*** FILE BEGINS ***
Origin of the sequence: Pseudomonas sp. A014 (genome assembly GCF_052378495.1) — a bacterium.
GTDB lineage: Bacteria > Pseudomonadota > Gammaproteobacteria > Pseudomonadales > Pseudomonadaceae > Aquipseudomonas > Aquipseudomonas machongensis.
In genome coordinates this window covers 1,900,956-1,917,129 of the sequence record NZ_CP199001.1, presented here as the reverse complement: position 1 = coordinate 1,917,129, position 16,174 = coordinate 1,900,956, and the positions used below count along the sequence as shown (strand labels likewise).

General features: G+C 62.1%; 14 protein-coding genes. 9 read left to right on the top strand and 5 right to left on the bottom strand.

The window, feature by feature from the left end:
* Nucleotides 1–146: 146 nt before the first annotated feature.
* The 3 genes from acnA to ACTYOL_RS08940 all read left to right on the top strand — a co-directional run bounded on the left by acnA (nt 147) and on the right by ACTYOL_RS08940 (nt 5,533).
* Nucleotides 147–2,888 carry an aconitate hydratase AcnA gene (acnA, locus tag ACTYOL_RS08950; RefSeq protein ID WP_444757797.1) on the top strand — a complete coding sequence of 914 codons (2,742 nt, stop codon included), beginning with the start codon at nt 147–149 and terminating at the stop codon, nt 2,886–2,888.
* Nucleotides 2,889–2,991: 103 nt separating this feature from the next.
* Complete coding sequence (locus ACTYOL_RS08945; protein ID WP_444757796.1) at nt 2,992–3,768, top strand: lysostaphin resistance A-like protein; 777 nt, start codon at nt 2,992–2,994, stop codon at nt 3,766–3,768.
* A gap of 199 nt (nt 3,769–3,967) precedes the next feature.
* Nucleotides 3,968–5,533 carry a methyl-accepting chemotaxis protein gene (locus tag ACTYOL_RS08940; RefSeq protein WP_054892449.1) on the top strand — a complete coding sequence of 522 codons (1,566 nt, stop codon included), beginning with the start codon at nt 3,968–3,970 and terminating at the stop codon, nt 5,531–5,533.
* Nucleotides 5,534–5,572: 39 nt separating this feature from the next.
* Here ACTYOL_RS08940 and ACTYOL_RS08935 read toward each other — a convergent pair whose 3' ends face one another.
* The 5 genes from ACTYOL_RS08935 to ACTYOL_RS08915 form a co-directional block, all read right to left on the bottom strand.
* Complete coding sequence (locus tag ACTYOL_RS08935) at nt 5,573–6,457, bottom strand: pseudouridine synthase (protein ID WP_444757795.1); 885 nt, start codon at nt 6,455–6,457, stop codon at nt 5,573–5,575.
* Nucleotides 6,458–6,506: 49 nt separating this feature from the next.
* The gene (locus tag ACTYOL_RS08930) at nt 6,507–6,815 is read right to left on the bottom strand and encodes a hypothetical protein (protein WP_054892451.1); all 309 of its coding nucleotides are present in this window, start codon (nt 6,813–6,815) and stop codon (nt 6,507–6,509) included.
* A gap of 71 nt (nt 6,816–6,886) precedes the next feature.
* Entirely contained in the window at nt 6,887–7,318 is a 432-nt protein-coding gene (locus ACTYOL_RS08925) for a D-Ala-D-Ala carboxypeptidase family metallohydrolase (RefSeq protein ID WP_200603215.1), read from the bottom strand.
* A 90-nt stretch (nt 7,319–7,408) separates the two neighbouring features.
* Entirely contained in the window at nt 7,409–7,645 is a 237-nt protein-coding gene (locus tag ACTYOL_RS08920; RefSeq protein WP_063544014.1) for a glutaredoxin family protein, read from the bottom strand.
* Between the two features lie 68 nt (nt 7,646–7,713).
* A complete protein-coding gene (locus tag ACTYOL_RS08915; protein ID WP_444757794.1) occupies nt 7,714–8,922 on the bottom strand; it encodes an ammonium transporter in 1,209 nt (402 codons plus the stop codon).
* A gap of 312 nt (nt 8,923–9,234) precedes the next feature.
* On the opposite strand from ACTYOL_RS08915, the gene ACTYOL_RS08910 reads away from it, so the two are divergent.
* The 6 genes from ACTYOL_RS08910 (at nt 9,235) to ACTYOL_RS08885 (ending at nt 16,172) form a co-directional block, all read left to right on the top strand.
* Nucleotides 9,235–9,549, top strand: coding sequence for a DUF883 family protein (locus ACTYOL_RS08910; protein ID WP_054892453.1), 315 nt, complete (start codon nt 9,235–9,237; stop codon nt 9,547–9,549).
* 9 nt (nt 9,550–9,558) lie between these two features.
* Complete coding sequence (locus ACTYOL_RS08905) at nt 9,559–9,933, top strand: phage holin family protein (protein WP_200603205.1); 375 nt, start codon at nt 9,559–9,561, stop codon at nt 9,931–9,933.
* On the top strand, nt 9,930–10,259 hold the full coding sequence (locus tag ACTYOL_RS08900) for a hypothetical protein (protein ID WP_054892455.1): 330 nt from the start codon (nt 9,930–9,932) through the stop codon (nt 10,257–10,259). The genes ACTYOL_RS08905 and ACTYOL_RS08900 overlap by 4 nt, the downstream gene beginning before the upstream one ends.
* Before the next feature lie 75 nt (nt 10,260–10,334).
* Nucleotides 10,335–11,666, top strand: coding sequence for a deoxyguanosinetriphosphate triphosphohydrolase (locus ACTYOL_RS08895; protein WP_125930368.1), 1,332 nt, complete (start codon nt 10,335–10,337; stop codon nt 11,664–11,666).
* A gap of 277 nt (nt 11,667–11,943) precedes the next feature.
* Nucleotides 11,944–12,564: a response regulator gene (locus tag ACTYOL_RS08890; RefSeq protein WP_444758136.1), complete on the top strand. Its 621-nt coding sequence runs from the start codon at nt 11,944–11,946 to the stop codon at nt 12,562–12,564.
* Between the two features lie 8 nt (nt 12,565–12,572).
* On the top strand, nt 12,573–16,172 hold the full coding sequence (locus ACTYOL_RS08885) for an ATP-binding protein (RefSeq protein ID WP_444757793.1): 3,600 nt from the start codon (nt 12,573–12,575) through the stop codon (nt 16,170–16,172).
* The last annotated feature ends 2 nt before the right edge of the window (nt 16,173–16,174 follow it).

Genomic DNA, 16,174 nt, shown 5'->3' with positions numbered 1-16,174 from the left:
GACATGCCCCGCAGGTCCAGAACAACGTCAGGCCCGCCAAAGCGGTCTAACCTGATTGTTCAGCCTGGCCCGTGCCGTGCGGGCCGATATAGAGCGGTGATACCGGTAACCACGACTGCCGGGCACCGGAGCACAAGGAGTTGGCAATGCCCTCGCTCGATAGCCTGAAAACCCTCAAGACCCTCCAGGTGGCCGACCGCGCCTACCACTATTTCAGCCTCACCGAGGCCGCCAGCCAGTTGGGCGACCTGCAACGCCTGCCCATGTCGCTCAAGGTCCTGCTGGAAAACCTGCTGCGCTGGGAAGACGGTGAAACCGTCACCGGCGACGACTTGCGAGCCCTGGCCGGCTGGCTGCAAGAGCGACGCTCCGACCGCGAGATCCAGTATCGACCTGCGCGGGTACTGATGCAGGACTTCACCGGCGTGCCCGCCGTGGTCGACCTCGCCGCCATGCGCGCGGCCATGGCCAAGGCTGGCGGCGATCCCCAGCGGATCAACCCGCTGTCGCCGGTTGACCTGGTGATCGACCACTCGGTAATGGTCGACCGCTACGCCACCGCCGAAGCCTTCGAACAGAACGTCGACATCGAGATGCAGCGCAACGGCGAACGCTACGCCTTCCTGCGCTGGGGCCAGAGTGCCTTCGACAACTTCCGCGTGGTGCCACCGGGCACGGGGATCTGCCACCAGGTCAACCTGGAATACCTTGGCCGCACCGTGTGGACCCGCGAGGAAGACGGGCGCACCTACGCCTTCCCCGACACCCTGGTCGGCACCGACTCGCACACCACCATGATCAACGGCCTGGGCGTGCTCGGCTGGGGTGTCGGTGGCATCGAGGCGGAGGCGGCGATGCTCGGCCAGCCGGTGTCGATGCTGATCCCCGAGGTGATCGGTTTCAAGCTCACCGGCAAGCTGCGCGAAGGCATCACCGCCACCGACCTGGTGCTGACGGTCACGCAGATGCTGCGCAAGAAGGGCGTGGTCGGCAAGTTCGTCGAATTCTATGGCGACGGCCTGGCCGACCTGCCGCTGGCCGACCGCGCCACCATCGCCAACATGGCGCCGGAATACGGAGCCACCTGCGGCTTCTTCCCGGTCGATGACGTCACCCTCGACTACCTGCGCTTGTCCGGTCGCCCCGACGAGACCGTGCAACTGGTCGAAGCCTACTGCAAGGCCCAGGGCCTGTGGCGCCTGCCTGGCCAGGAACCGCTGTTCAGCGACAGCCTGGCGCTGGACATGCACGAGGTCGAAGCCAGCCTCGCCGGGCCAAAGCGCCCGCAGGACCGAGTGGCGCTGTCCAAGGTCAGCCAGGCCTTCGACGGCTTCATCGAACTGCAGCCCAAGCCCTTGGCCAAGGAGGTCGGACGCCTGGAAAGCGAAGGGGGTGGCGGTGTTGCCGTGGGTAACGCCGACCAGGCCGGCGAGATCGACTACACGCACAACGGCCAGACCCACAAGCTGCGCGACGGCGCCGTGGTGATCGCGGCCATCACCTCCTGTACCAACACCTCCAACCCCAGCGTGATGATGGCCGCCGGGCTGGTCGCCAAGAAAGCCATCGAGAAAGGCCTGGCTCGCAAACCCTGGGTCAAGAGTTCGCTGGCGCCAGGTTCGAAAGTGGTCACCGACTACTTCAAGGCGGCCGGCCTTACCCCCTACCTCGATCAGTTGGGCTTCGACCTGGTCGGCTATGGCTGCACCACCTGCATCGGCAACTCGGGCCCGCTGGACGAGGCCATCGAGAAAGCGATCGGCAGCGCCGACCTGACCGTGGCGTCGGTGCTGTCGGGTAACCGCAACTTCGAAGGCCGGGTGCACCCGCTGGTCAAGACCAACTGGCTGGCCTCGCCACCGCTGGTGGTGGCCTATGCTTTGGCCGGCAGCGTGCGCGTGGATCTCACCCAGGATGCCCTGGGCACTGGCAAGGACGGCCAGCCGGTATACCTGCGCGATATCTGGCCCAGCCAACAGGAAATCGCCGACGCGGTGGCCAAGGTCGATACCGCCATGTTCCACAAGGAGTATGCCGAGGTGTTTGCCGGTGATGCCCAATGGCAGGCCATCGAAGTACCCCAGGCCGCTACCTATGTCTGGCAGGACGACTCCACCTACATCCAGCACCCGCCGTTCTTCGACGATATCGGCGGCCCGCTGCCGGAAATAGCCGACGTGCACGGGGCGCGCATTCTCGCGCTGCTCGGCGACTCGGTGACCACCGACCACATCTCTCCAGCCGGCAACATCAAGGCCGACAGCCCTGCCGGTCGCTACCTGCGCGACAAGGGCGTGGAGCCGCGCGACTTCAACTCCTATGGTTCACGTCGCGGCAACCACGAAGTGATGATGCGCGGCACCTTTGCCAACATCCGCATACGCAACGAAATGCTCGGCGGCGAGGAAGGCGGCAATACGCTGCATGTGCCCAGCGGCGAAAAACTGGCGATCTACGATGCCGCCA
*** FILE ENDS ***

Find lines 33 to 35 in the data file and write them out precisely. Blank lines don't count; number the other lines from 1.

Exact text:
* Nucleotides 10,335–11,666, top strand: coding sequence for a deoxyguanosinetriphosphate triphosphohydrolase (locus ACTYOL_RS08895; protein WP_125930368.1), 1,332 nt, complete (start codon nt 10,335–10,337; stop codon nt 11,664–11,666).
* A gap of 277 nt (nt 11,667–11,943) precedes the next feature.
* Nucleotides 11,944–12,564: a response regulator gene (locus tag ACTYOL_RS08890; RefSeq protein WP_444758136.1), complete on the top strand. Its 621-nt coding sequence runs from the start codon at nt 11,944–11,946 to the stop codon at nt 12,562–12,564.